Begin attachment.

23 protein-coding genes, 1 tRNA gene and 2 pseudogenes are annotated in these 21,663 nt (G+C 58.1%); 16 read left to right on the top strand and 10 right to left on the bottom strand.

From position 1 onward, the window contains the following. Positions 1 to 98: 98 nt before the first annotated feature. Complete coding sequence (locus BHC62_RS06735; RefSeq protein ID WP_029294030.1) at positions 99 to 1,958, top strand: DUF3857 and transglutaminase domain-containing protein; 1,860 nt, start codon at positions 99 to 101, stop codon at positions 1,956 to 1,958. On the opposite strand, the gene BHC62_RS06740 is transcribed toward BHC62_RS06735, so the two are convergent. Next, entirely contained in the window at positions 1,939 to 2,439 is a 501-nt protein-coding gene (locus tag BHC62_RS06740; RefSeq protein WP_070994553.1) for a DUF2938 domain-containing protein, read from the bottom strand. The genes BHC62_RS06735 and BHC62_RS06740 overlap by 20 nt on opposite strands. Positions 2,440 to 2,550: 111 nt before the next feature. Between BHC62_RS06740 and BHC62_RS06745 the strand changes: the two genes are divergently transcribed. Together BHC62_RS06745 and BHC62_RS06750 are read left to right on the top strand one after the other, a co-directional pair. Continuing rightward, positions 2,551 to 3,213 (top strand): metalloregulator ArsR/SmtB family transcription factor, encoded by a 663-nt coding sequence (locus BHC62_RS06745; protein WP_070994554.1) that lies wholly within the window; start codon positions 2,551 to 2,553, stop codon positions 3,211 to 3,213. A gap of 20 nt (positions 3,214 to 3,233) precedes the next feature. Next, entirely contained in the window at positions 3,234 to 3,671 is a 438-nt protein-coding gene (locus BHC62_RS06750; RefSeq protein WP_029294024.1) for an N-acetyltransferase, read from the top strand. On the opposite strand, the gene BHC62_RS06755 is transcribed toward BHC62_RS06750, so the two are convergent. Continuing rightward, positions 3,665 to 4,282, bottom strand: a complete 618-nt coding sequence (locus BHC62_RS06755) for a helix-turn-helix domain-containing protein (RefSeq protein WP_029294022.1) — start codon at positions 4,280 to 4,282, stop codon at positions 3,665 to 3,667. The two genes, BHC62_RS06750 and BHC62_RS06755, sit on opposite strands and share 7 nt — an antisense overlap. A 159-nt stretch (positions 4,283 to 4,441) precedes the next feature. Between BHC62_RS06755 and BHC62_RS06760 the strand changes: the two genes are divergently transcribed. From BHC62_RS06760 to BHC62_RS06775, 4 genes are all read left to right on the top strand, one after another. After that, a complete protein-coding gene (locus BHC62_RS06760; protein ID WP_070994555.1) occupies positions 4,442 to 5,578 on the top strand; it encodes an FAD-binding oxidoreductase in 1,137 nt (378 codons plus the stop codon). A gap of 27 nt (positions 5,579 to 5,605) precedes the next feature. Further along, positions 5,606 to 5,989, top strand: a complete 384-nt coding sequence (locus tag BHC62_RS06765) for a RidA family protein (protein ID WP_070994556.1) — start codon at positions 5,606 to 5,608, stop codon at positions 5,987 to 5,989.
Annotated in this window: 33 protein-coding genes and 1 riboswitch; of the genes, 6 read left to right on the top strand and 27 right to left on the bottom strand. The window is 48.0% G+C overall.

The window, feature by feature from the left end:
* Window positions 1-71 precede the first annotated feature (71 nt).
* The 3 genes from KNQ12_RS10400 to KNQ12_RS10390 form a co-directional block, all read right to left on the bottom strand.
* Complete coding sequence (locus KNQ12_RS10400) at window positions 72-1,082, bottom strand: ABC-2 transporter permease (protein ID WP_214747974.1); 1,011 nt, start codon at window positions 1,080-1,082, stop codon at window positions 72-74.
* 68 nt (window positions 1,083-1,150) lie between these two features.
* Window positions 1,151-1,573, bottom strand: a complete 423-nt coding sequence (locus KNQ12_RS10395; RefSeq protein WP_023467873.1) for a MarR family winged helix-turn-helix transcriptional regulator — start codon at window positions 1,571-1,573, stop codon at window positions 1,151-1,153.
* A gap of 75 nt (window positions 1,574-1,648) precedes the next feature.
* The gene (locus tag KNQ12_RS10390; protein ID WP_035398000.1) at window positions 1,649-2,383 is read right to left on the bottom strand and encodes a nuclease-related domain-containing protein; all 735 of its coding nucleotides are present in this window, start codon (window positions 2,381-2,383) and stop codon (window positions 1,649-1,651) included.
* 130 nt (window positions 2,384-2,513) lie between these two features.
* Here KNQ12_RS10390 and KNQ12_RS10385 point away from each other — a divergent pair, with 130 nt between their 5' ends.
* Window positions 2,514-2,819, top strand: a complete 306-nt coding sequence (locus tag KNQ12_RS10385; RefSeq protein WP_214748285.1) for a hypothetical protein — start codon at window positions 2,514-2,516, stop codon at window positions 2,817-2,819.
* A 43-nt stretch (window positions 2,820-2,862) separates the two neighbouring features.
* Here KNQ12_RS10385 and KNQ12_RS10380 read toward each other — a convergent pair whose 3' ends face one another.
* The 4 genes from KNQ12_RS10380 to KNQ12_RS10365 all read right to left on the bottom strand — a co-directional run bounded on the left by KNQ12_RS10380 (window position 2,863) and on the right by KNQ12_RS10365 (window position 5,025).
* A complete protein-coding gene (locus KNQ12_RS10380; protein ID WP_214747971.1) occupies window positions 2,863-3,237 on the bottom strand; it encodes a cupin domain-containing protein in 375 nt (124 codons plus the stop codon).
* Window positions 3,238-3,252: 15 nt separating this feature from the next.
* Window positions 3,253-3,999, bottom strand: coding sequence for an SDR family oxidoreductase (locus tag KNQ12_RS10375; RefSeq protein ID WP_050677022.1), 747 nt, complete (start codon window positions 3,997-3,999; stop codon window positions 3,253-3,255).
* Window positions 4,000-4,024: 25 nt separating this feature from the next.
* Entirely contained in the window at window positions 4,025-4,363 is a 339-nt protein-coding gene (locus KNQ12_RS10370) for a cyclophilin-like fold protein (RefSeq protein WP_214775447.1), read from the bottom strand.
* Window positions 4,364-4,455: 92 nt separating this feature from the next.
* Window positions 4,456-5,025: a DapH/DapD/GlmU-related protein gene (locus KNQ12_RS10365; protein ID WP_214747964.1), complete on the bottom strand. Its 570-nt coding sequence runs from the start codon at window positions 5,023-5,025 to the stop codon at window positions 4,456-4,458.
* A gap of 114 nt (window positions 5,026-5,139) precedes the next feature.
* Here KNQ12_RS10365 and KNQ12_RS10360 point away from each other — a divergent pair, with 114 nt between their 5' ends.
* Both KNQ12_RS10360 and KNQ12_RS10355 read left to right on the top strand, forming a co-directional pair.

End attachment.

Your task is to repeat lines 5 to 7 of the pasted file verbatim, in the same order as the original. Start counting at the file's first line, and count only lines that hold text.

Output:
* Window positions 1-71 precede the first annotated feature (71 nt).
* The 3 genes from KNQ12_RS10400 to KNQ12_RS10390 form a co-directional block, all read right to left on the bottom strand.
* Complete coding sequence (locus KNQ12_RS10400) at window positions 72-1,082, bottom strand: ABC-2 transporter permease (protein ID WP_214747974.1); 1,011 nt, start codon at window positions 1,080-1,082, stop codon at window positions 72-74.